How to Communicate Powerfully in your Workplace – Like a Pro

Estimated reading time: 4 mins

Developing strong communication skills is one of the most important things you can invest your time in. Poor communication can be the complete making of an individual, and the breaking of others.

There is one thing I really want to impress upon you: that simple, high-impact communication trumps any other. To understand what we’ve got to say, we shouldn’t require people to think too much about the message. For communication to be effective, it must be understood by everyone, and without misinterpretation.

As a colleague, this is essential and even more so in a position of authority. Data and collaboration tools such as an integrated PDF SDK help workflows stay streamlined where viewing, annotating, editing, creation, and generation are possible within one environment.

My reason for saying this is based on years of experience in communications at all levels in organizations. Especially to Executive communities: busy people don’t have the time or inclination to wade through heaps of information – they need it in a sound-bite. This is why ‘Executive Dashboards’ are commonplace now, and why ‘Big Data’ aims to crunch almost countless pieces of information into one single conclusion. Here are some of the things I have learned over the years:

  • The use of long, ‘clever’ words doesn’t do us credit. I often find that people use long-winded language to say something that a few simple words would do better. People often do this because they’re confused about what it means to be ‘articulate’; being articulate is about getting a message across clearly and efficiently, rather than exhausting a thesaurus and sounding intelligent.
  • The key to communication is to understand who will be receiving your message, and making sure the words are appropriate. You wouldn’t use accounting language in a kindergarten, or vice-versa. The same message can be worded in many ways, and sometimes without words at all. (If you’ve seen the first five minutes of the animated movie Up! then you will know what I mean.)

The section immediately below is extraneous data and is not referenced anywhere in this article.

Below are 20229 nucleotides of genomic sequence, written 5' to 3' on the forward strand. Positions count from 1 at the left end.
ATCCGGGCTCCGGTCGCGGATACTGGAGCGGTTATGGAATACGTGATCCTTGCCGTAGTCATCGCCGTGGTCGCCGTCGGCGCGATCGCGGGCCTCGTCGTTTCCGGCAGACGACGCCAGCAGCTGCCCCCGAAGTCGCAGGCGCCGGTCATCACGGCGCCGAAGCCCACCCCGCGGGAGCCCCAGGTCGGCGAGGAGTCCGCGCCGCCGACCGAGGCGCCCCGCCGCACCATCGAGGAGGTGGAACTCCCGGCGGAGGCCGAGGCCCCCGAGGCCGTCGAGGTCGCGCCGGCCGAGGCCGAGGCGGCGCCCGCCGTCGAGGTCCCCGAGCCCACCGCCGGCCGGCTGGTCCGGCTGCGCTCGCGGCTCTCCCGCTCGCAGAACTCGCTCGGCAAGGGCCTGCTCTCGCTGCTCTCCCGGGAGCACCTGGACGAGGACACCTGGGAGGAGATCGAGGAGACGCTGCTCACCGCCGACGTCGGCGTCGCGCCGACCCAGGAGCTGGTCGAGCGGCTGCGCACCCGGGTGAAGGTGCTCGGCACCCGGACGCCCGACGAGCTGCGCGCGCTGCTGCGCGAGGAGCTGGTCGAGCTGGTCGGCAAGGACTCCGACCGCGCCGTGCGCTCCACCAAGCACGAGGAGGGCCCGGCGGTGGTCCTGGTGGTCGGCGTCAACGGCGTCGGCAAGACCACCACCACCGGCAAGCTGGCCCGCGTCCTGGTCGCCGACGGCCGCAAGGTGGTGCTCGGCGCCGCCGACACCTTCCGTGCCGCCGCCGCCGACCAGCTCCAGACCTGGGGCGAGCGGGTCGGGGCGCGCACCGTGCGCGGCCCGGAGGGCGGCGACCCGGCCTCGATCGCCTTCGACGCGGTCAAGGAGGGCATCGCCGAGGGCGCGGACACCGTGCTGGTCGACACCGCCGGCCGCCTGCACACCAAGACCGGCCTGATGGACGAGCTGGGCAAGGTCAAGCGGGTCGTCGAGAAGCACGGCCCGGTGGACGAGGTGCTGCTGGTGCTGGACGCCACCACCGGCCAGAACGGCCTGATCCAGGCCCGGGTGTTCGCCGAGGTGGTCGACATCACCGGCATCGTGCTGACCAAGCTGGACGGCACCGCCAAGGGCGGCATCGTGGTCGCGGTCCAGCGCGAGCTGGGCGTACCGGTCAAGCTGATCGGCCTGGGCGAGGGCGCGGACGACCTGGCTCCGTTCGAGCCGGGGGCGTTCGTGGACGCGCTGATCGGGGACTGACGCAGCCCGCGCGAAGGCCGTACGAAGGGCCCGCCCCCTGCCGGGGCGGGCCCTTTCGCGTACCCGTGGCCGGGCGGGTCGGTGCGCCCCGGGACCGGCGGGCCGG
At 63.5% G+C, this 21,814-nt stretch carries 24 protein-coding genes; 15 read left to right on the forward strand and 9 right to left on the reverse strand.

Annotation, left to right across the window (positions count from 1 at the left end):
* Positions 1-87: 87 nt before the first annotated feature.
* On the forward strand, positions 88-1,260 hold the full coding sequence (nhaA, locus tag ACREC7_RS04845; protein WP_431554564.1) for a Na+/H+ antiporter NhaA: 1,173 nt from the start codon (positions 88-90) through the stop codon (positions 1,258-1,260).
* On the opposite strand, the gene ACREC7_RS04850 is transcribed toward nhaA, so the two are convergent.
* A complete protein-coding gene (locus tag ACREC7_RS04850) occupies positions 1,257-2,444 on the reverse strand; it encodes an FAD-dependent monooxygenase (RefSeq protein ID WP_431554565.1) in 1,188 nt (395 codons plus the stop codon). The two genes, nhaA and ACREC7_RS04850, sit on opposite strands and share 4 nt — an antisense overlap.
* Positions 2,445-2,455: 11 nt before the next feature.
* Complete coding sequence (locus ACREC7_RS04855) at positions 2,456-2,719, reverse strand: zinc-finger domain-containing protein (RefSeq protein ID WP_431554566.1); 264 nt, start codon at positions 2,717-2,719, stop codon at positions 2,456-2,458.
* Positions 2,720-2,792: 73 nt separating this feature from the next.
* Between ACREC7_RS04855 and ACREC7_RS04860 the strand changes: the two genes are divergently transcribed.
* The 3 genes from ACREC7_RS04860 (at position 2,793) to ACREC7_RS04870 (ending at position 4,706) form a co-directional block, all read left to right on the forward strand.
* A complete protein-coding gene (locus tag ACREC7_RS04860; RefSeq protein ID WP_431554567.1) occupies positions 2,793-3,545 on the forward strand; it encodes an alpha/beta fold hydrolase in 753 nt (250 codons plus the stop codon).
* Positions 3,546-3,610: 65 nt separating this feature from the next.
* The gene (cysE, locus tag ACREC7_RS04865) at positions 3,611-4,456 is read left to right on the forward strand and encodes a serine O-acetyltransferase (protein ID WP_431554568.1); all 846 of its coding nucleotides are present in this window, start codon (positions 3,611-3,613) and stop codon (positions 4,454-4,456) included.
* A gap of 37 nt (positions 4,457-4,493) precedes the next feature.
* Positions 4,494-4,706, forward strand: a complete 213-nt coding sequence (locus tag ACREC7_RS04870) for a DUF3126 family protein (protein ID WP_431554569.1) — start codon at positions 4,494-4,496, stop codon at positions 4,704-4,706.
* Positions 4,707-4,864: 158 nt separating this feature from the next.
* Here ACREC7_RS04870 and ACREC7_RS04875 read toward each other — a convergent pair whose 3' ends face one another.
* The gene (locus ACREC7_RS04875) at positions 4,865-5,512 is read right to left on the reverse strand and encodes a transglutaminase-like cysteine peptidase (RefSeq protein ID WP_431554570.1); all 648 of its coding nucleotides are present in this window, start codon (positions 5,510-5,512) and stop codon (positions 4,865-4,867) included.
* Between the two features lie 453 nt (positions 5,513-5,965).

• Say it simply, and say it boldly. Don’t water down a message when it doesn’t need to be. Of course, there are exceptions. Undertakers, coroners and oncologists require certain sensitivities when communicating with clients. This is because they understand the ‘state’ of their audience. This gives another important consideration – we must also empathize with our audience so that the message is clearly understood, but not to cause unintended consequences. Just the consequences we aim to achieve.
  • And we have to remember: communication is a two-way process. When providing aural (spoken) communication, we’ve got to check that the person(s) we are talking to are getting the message. Look for visual cues: nodding heads; eye-contact; an open expression. When our listeners aren’t getting what we are saying they might screw their faces up, shake their heads or just disengage – they might begin looking at some papers or their smartphone. I like to add in the questions “Is this making sense?” or “With me so far?” just to check.
  • Choose your medium wisely: the use of digital communication (email being the most common) continues to grow. This might be efficient for getting one message out to many people, but it can suck at getting a message out as clearly as possible (see point above.) Use aural communication for the really important messages. If you have to use email because you need to forward on messages you have received then I advise that you follow it up with a phone call to go over the key points and check that it has been understood properly. This rarely happens, so if you do it then you are setting yourself apart. On the flipside, if you have to provide a lot of information to an audience that is busy then use email. Not everybody will be interested in every point you are making in your message. In the email, offer a follow-up phone call so that your audience can make any inquiries.
  • But most of all: get to the point. Many times in the past I’ve used words to say something without really saying it, to my detriment. We often do this when we lack confidence or are nervous/fearful about the consequences of the communication. Like a kid telling a parent about a clumsy accident. Avoiding clarity is pointless, as the message has got to come out – or we could then be misleading our audience. Communicating Bad News is good, if it means we can now do something about it. Telling me clearly why the Bad News happened is even better.

Strong communication is a skill that is developed. We won’t get it right when starting out, but we can and should learn how to develop this skill if we want to be high-performers.

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2 thoughts on “How to Communicate Powerfully in your Workplace – Like a Pro”

  1. Simon thanks for the tips. I was struggling with internal communications at work I was constantly getting people asking me to explain myself and they didn’t understand. Think now I was being too wordy and trying to be clever like you say. So I think I will take your advise and use less words and get right to the point !

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